| ||Format||Pages||Price|| |
|PDF (568K)||10||$25||  ADD TO CART|
Cite this document
The concrete in Martin Dam, an arch-gravity hydroelectric power dam in Alabama, completed in 1926, was sampled by three 152-mm (6-in.) cores drilled in the crest of the dam to the foundation. Samples taken from these cores were examined petrographically, tested ultrasonically to measure compressional- and shear-wave velocities, tested in unconfined compression, tested in triaxial loading in groups of three cores each at three confining pressures, and tested for strength in direct tension.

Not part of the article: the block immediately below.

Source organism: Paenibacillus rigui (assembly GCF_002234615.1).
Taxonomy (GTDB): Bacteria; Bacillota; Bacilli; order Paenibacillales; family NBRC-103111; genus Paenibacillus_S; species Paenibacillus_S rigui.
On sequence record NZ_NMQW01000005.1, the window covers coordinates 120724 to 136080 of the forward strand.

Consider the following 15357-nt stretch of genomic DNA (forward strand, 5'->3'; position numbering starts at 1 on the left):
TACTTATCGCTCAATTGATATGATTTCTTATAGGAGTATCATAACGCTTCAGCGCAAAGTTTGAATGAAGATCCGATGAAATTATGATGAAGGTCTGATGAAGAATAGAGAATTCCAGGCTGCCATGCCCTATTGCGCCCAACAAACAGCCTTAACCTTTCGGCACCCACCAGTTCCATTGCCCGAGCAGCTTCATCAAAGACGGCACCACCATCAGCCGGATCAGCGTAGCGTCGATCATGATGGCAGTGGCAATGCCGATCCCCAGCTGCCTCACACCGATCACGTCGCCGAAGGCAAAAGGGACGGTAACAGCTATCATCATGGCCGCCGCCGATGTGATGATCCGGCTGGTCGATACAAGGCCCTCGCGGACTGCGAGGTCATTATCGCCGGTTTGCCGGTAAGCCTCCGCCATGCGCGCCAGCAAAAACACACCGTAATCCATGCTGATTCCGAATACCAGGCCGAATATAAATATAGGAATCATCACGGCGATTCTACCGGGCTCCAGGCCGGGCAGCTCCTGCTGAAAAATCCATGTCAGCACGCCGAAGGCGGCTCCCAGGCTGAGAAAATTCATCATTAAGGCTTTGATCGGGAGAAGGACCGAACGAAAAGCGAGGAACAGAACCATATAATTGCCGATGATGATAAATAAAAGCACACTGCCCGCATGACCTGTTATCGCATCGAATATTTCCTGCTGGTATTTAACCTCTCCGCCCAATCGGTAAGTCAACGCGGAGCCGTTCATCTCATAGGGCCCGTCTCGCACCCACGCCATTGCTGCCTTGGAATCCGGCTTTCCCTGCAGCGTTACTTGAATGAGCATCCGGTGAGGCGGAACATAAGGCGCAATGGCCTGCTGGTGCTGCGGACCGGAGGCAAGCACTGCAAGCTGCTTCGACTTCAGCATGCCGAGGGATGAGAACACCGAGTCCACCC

The petrographic examination yielded evidence of the occurrence of alkali-silica reaction in concrete from all three drill holes; however, alkali-silica reaction gel was not found in the lower part of one hole. The core from this zone contained large flakes of tetracalcium aluminate monosulfate-12-hydrate (C4 A¯SH12). No reference to the presence of this compound in concrete in crystals large enough to be visible to the naked eye was found in the literature. Although the evidence of alkali-silica reaction is clear, it did not extend to cracks in the mortar except to a minor extent. The mechanical tests indicated concrete in good physical condition. Despite the presence of alkali-silica reaction, the Martin Dam concrete appears to be in acceptable condition and in better condition than some younger structures that are still in service.
Special technical assistant, Structures Laboratory, U.S. Army Engineer Waterways Experiment Station, Vicksburg, Miss.
Stock #: CCA10202J